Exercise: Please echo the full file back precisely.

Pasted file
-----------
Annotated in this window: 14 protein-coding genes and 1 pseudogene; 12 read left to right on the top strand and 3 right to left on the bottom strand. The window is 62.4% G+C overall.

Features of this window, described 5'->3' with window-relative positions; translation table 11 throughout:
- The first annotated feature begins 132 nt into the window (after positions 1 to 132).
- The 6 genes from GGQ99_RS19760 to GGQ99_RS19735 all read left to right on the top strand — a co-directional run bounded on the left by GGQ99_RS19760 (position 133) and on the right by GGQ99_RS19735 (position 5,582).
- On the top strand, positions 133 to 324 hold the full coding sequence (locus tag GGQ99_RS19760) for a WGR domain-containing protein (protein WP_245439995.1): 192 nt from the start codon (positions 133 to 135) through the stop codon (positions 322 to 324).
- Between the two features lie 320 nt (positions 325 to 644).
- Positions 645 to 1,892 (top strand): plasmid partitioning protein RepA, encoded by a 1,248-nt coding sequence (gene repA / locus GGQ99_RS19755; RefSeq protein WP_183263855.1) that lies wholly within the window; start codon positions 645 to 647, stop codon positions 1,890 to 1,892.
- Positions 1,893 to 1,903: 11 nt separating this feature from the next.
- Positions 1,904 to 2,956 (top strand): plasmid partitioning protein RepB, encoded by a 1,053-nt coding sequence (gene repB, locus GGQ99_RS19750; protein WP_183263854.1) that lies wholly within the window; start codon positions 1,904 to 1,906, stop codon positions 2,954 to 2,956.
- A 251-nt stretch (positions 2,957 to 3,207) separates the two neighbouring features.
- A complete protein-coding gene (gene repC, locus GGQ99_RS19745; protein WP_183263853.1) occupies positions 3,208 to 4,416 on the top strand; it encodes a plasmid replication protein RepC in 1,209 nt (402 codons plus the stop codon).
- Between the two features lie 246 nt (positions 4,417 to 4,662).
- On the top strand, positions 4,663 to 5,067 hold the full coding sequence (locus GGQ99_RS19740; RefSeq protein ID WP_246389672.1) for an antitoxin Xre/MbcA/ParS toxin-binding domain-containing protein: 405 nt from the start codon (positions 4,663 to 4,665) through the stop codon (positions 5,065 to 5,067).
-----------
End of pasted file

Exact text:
Annotated in this window: 14 protein-coding genes and 1 pseudogene; 12 read left to right on the top strand and 3 right to left on the bottom strand. The window is 62.4% G+C overall.

Features of this window, described 5'->3' with window-relative positions; translation table 11 throughout:
- The first annotated feature begins 132 nt into the window (after positions 1 to 132).
- The 6 genes from GGQ99_RS19760 to GGQ99_RS19735 all read left to right on the top strand — a co-directional run bounded on the left by GGQ99_RS19760 (position 133) and on the right by GGQ99_RS19735 (position 5,582).
- On the top strand, positions 133 to 324 hold the full coding sequence (locus tag GGQ99_RS19760) for a WGR domain-containing protein (protein WP_245439995.1): 192 nt from the start codon (positions 133 to 135) through the stop codon (positions 322 to 324).
- Between the two features lie 320 nt (positions 325 to 644).
- Positions 645 to 1,892 (top strand): plasmid partitioning protein RepA, encoded by a 1,248-nt coding sequence (gene repA / locus GGQ99_RS19755; RefSeq protein WP_183263855.1) that lies wholly within the window; start codon positions 645 to 647, stop codon positions 1,890 to 1,892.
- Positions 1,893 to 1,903: 11 nt separating this feature from the next.
- Positions 1,904 to 2,956 (top strand): plasmid partitioning protein RepB, encoded by a 1,053-nt coding sequence (gene repB, locus GGQ99_RS19750; protein WP_183263854.1) that lies wholly within the window; start codon positions 1,904 to 1,906, stop codon positions 2,954 to 2,956.
- A 251-nt stretch (positions 2,957 to 3,207) separates the two neighbouring features.
- A complete protein-coding gene (gene repC, locus GGQ99_RS19745; protein WP_183263853.1) occupies positions 3,208 to 4,416 on the top strand; it encodes a plasmid replication protein RepC in 1,209 nt (402 codons plus the stop codon).
- Between the two features lie 246 nt (positions 4,417 to 4,662).
- On the top strand, positions 4,663 to 5,067 hold the full coding sequence (locus GGQ99_RS19740; RefSeq protein ID WP_246389672.1) for an antitoxin Xre/MbcA/ParS toxin-binding domain-containing protein: 405 nt from the start codon (positions 4,663 to 4,665) through the stop codon (positions 5,065 to 5,067).